Wednesday, June 15, 2016

Cash-strapped Park Service mulls corporate sponsorships

Francis, a 41-year veteran of NPS, blamed insufficient funding from Congress. Tight budgets had already forced him to cut staff and visitor services, Francis said. In his eight years as superintendent, the number of permanent maintenance staff tasked with mowing the parkway's roadside grass, maintaining its highway shoulders and cleaning its bathrooms was cut by half, from roughly 80 to 40, he said. "We'll never have enough money to keep the roads in excellent shape like we were accustomed to," Francis said. "I would imagine all of the parks are feeling the pain." Francis is right, according to national park advocates, current and former NPS officials, and government watchdogs. As the Park Service celebrates its 100th anniversary, scarce funding threatens its ability to fulfil its basic mandate of preserving America's iconic scenic, historic and recreational sites for the public's enjoyment. Consider this fact: In 2010, the Park Service had the equivalent of 22,211 full-time employees managing 394 units, including national parks, preserves, recreation areas, historic sites, battlefields and parkways. By last year, that workforce number had been trimmed to 19,539 -- yet the number of park units had risen to 409. Most reductions came from the Park Service's operations account, it said...more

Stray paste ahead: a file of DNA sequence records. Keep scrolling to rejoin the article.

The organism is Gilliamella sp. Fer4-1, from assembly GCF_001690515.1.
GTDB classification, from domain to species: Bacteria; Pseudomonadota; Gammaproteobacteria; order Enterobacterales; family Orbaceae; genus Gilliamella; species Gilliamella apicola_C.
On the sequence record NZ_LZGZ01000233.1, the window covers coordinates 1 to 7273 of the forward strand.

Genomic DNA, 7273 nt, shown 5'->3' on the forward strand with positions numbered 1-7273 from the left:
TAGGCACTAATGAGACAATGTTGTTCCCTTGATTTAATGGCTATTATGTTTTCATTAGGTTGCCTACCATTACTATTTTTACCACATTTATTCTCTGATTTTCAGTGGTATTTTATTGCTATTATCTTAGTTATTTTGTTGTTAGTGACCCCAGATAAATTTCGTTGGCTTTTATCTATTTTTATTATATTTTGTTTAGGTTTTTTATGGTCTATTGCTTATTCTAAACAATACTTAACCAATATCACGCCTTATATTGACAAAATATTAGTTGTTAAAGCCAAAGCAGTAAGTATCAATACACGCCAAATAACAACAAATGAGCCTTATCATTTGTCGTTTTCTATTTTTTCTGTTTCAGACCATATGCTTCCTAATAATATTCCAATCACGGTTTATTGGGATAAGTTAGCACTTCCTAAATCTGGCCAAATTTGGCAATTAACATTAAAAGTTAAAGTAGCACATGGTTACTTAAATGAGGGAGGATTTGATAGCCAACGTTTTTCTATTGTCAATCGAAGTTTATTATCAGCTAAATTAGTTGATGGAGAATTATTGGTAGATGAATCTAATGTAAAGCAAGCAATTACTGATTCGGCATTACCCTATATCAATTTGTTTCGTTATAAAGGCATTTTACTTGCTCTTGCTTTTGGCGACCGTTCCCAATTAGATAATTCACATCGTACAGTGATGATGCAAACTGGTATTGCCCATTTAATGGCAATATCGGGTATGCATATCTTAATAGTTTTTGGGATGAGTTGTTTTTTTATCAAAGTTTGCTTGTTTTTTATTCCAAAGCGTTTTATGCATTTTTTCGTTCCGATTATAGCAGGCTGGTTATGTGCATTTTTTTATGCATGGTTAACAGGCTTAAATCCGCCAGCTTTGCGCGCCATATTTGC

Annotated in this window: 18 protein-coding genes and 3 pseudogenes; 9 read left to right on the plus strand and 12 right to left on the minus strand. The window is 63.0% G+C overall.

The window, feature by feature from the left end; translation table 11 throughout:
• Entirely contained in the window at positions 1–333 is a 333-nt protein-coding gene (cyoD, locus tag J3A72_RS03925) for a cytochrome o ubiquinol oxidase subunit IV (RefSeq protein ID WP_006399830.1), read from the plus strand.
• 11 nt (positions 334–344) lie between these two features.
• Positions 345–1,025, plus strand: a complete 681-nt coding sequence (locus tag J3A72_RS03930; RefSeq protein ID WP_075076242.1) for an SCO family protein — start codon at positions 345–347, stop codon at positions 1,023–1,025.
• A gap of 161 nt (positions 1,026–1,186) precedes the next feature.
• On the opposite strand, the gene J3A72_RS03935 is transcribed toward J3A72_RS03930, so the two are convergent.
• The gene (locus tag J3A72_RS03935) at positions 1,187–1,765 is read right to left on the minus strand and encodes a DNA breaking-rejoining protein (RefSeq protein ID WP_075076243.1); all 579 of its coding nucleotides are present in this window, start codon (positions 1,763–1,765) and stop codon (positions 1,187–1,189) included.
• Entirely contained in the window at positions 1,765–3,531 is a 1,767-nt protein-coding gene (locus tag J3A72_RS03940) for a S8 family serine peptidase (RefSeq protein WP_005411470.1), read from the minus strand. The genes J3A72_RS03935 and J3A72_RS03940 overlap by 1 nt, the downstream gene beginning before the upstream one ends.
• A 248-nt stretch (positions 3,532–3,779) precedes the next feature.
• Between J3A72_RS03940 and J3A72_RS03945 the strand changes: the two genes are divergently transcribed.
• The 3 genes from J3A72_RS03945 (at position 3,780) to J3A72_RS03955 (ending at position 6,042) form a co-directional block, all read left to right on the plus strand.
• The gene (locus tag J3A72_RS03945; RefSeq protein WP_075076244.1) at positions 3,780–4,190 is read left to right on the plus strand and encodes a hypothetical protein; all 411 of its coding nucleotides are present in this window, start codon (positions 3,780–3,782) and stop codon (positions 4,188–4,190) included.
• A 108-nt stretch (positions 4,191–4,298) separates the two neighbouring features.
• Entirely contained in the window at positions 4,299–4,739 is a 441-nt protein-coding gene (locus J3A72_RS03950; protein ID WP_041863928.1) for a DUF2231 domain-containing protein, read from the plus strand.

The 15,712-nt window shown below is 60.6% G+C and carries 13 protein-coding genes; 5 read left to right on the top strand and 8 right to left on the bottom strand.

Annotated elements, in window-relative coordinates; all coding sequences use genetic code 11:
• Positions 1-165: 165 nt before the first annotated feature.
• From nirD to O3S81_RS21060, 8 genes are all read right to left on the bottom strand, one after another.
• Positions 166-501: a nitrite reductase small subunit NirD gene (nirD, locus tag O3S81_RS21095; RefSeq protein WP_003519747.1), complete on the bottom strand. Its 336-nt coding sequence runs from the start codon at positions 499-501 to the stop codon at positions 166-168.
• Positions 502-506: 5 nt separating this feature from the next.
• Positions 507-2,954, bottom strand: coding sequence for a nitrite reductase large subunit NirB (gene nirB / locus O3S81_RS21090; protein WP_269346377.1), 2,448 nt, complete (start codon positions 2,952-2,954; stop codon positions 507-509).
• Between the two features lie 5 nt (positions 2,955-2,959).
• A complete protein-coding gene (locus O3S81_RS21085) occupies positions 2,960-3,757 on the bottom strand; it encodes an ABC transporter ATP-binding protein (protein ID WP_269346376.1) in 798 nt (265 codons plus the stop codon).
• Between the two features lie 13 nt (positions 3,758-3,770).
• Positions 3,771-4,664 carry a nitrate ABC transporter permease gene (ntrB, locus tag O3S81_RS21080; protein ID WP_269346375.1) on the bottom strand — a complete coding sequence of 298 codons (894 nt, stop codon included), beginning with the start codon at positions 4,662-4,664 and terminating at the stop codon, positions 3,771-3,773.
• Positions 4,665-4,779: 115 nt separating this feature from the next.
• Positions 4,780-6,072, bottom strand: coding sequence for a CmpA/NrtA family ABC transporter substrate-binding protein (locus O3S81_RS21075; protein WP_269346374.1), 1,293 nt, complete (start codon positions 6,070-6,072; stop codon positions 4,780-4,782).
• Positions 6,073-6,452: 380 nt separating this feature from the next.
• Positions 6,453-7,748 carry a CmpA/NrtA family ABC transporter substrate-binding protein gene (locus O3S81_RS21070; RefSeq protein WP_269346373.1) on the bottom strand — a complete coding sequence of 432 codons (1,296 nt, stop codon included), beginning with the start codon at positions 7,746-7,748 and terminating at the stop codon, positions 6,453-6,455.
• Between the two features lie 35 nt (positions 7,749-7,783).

1 comment:

Tick said...

So now Yosemite and all the rest will be full of billboards? "Brought to you by, BP, Exxon and Coca Cola. :)